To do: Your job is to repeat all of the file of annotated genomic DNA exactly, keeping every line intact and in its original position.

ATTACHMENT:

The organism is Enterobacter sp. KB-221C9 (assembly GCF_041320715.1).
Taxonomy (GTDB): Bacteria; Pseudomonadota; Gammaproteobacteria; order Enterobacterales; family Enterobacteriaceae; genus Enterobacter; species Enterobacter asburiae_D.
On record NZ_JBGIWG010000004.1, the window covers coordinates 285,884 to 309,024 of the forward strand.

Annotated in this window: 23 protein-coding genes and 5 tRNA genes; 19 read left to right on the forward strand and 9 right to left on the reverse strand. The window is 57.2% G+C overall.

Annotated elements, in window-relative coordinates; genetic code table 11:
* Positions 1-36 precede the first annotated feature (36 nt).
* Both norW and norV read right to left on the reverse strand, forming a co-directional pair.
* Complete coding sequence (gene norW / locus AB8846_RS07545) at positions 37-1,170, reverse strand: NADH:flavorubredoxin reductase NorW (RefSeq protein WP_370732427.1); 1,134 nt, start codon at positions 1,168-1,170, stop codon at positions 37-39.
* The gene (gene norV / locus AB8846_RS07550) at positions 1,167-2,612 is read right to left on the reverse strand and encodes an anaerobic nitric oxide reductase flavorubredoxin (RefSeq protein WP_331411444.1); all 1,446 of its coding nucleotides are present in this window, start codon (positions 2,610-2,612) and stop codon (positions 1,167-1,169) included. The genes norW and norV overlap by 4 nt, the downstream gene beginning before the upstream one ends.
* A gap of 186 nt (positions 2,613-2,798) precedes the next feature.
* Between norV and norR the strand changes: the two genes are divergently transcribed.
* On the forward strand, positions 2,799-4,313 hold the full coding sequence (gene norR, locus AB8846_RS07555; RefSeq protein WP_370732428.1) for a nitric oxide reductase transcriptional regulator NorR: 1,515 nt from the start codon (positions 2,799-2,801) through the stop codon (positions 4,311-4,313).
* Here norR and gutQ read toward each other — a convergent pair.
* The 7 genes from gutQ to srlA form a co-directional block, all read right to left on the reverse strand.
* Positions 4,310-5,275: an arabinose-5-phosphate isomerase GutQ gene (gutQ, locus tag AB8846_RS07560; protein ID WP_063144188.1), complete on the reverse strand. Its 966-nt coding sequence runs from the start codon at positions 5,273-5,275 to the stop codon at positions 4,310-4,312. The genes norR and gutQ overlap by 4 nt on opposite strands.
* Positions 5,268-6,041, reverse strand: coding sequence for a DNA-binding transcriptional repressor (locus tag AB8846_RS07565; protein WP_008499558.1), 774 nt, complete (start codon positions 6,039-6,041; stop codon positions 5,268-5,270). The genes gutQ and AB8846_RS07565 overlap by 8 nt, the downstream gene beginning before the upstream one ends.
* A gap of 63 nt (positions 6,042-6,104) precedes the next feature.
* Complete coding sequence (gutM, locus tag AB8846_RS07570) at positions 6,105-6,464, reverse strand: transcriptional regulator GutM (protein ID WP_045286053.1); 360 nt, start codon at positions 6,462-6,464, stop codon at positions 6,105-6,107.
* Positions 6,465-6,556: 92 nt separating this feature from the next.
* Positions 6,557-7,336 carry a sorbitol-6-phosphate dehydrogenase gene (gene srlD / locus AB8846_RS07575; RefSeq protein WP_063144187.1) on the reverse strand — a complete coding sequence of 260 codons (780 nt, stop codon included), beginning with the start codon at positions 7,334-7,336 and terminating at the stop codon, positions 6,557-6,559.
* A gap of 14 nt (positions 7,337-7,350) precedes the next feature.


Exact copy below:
The organism is Enterobacter sp. KB-221C9 (assembly GCF_041320715.1).
Taxonomy (GTDB): Bacteria; Pseudomonadota; Gammaproteobacteria; order Enterobacterales; family Enterobacteriaceae; genus Enterobacter; species Enterobacter asburiae_D.
On record NZ_JBGIWG010000004.1, the window covers coordinates 285,884 to 309,024 of the forward strand.

Annotated in this window: 23 protein-coding genes and 5 tRNA genes; 19 read left to right on the forward strand and 9 right to left on the reverse strand. The window is 57.2% G+C overall.

Annotated elements, in window-relative coordinates; genetic code table 11:
* Positions 1-36 precede the first annotated feature (36 nt).
* Both norW and norV read right to left on the reverse strand, forming a co-directional pair.
* Complete coding sequence (gene norW / locus AB8846_RS07545) at positions 37-1,170, reverse strand: NADH:flavorubredoxin reductase NorW (RefSeq protein WP_370732427.1); 1,134 nt, start codon at positions 1,168-1,170, stop codon at positions 37-39.
* The gene (gene norV / locus AB8846_RS07550) at positions 1,167-2,612 is read right to left on the reverse strand and encodes an anaerobic nitric oxide reductase flavorubredoxin (RefSeq protein WP_331411444.1); all 1,446 of its coding nucleotides are present in this window, start codon (positions 2,610-2,612) and stop codon (positions 1,167-1,169) included. The genes norW and norV overlap by 4 nt, the downstream gene beginning before the upstream one ends.
* A gap of 186 nt (positions 2,613-2,798) precedes the next feature.
* Between norV and norR the strand changes: the two genes are divergently transcribed.
* On the forward strand, positions 2,799-4,313 hold the full coding sequence (gene norR, locus AB8846_RS07555; RefSeq protein WP_370732428.1) for a nitric oxide reductase transcriptional regulator NorR: 1,515 nt from the start codon (positions 2,799-2,801) through the stop codon (positions 4,311-4,313).
* Here norR and gutQ read toward each other — a convergent pair.
* The 7 genes from gutQ to srlA form a co-directional block, all read right to left on the reverse strand.
* Positions 4,310-5,275: an arabinose-5-phosphate isomerase GutQ gene (gutQ, locus tag AB8846_RS07560; protein ID WP_063144188.1), complete on the reverse strand. Its 966-nt coding sequence runs from the start codon at positions 5,273-5,275 to the stop codon at positions 4,310-4,312. The genes norR and gutQ overlap by 4 nt on opposite strands.
* Positions 5,268-6,041, reverse strand: coding sequence for a DNA-binding transcriptional repressor (locus tag AB8846_RS07565; protein WP_008499558.1), 774 nt, complete (start codon positions 6,039-6,041; stop codon positions 5,268-5,270). The genes gutQ and AB8846_RS07565 overlap by 8 nt, the downstream gene beginning before the upstream one ends.
* A gap of 63 nt (positions 6,042-6,104) precedes the next feature.
* Complete coding sequence (gutM, locus tag AB8846_RS07570) at positions 6,105-6,464, reverse strand: transcriptional regulator GutM (protein ID WP_045286053.1); 360 nt, start codon at positions 6,462-6,464, stop codon at positions 6,105-6,107.
* Positions 6,465-6,556: 92 nt separating this feature from the next.
* Positions 6,557-7,336 carry a sorbitol-6-phosphate dehydrogenase gene (gene srlD / locus AB8846_RS07575; RefSeq protein WP_063144187.1) on the reverse strand — a complete coding sequence of 260 codons (780 nt, stop codon included), beginning with the start codon at positions 7,334-7,336 and terminating at the stop codon, positions 6,557-6,559.
* A gap of 14 nt (positions 7,337-7,350) precedes the next feature.